Lord Young: The BBC is the biggest single investor in the UK’s creative industries
The BBC has a vital role to play in the continued growth of the UK's creative industries, particularly post-Brexit, writes Lord Young of Norwood Green
This Thursday I am introducing a debate which asks the House of Lords to: ‘Take note of the role of the BBC and public service broadcasting to the UK’s economy and creative culture’. Firstly, let me declare an interest: I am a former governor of the BBC and an avid viewer and listener across a range of channels – including Netflix – and I recognise that we live in a global multi-media world. When public service broadcasting began Lord Reith, the first Director General, coined what I believe to be one of the best ever mission statements: “To inform, educate and entertain,” and those criteria are still relevant to public service broadcasters in today’s multi-media environment. To put creative industries in context they contribute £100.5bn to the UK economy and public service broadcasters make an enormous contribution to the industry.
The BBC is the biggest single investor in the UK creative industries contributing hundreds of millions of pounds to the wider sector. Every £1 spent on the BBC through the licence fee produces £2 value through jobs, economic opportunities and expenditure. The Impact of a Change in the BBC’s Licence Fee Revenue report published by PwC in 2015 found that every £1 increase in licence fee revenue would generate about 60p of extra economic value. Conversely, a 25% decrease in the licence fee over five years would slash GDP by £630m and lead to 32,000 job losses.
BBC research & development alone delivers significant value to the creative community, the wider industry and the UK economy. Every £1 spent by BBC R&D during the last charter delivered a return of at least £5-£9 to the UK. This equates to a total economic benefit of between £827m and £1.40bn over 2007-16 (relative to costs of £161m).
The licence fee underpins not only the BBC, but the competitive environment that supports the success of UK broadcasting. When the BBC performs well, commercial broadcasters raise their game to compete for audiences, which challenges the BBC to aim higher – in a positive feedback loop not a zero-sum game.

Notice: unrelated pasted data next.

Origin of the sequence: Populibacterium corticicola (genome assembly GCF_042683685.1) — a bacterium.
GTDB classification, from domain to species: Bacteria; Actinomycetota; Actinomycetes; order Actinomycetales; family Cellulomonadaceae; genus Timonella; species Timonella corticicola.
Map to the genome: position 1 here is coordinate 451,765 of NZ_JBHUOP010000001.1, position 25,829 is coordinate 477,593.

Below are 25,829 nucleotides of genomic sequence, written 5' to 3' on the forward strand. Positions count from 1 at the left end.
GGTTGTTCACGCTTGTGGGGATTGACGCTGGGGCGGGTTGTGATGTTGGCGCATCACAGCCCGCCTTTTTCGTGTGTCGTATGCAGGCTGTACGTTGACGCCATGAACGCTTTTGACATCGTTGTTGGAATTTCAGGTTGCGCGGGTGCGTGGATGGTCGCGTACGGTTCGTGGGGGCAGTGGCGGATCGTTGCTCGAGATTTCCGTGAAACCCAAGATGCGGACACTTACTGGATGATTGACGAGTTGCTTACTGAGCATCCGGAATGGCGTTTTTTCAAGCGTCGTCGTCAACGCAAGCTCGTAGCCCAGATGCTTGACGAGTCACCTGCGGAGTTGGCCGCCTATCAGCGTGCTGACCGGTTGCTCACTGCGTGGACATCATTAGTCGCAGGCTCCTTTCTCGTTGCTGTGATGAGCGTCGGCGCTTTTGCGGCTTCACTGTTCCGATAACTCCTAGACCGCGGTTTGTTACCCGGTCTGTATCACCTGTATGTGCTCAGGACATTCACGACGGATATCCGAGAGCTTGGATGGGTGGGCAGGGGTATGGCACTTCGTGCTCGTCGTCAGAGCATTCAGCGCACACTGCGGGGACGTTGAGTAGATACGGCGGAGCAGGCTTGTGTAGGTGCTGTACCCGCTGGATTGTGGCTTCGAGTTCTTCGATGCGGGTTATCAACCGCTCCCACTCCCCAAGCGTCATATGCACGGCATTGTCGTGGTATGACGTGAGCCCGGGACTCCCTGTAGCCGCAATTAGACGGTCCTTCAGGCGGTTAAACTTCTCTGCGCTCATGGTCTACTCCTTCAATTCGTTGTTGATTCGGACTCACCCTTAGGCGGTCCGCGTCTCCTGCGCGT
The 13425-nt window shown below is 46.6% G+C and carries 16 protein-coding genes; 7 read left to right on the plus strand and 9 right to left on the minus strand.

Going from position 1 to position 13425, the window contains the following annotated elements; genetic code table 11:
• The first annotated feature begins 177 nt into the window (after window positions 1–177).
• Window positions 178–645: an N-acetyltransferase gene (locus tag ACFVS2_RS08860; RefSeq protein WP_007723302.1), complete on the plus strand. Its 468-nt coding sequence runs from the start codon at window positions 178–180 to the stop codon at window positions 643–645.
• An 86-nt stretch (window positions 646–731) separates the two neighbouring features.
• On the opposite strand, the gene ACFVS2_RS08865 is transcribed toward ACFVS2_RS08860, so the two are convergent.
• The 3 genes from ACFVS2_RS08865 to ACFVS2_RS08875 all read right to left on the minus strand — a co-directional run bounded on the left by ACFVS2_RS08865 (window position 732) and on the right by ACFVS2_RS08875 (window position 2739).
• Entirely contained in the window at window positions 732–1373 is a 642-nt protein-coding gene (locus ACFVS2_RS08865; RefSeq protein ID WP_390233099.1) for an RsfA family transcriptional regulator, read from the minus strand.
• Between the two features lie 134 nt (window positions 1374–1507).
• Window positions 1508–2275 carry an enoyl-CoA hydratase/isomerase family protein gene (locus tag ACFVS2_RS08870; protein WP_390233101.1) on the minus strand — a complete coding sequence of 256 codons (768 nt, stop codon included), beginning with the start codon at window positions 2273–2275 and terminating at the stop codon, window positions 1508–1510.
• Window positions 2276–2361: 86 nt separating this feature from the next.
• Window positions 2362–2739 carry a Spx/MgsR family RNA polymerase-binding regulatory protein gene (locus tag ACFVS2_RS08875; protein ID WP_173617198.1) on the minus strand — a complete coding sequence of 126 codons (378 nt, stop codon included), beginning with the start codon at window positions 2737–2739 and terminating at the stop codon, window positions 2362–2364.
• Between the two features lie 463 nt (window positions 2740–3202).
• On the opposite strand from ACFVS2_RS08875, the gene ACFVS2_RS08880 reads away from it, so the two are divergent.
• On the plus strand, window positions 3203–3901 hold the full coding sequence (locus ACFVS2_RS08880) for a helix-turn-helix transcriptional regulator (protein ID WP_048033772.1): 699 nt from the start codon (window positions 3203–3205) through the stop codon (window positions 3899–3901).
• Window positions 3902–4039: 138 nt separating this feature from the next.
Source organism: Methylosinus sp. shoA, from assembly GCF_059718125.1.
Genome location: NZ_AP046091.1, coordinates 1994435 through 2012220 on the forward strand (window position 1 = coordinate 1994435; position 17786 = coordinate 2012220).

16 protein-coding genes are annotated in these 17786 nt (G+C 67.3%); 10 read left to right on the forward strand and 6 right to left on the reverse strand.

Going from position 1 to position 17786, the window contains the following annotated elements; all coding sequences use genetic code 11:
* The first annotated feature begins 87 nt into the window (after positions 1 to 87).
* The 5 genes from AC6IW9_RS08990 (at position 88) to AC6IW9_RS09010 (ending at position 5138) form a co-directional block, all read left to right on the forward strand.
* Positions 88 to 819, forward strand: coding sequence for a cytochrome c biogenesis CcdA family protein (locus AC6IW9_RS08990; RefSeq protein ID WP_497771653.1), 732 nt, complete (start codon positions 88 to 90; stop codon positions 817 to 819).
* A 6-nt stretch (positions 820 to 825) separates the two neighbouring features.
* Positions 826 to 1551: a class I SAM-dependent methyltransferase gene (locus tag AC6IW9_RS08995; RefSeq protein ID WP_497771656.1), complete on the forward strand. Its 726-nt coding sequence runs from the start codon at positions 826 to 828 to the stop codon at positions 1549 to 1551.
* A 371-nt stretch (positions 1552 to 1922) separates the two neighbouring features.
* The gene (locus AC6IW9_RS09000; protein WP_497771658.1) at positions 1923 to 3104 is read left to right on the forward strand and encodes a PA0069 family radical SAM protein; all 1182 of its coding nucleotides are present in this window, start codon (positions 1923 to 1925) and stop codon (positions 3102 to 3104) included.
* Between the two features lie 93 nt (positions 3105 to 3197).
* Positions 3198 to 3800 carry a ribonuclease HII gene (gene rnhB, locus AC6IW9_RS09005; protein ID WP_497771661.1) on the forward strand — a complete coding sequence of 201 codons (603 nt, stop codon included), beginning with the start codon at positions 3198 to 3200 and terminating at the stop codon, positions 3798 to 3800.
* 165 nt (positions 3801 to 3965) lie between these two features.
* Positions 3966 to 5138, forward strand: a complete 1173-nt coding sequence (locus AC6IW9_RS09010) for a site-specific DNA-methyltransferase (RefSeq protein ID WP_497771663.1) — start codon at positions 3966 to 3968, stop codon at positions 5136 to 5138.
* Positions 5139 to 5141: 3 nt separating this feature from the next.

BBC investment over many decades has helped to develop significant creative economies across the UK. It has major production centres in Glasgow, Cardiff, Belfast, Salford, Bristol, Birmingham and London and over 50% of the BBC’s employees and network television programming spend are outside London.
This investment has driven not just BBC creativity, but significant hubs of independent production. For example, Bristol has become an international hub for natural history production following decades of BBC investment in its Natural History Unit in the city (which produces Blue Planet II and Planet Earth). Wales, which is home to global BBC hits such as Doctor Who and His Dark Materials.
The BBC has just announced further plans to support small and emerging independents across the UK. It already commissions significantly more small producers and out-of-London producers than any other broadcaster and these new measures will boost the strength of UK production across the country. These measures will include a £1m Small Independent Fund to support small and emerging companies, bespoke deal arrangements (such as tailored cash flow terms, shared risk arrangements and help securing third party funding) and tailored events to build stronger connections between emerging small companies and the BBC. Public service broadcasters employ over 500 trained journalists and sponsor journalists for local media together with a very significant number of apprentices.
In a post Brexit environment our flourishing creative industries will make an even more vital contribution to the UK economy and public service broadcasters which are the envy of the world and do so much to promote UK culture and values. The current arrangement with a licence fee, and with advertising supporting the other PSB channels, is a delicate balance. Changing the BBC to either a subscription service – or making it dependent on advertising – will undermine public service broadcasting. And, in the words of my favourite songwriters, Joni Mitchell said: “You don’t know what you’ve got till it’s gone.”
Lord Young of Norwood Green’s debate on the role of the BBC and public service broadcasting to the UK’s economy and creative culture is scheduled for Thursday 5 March
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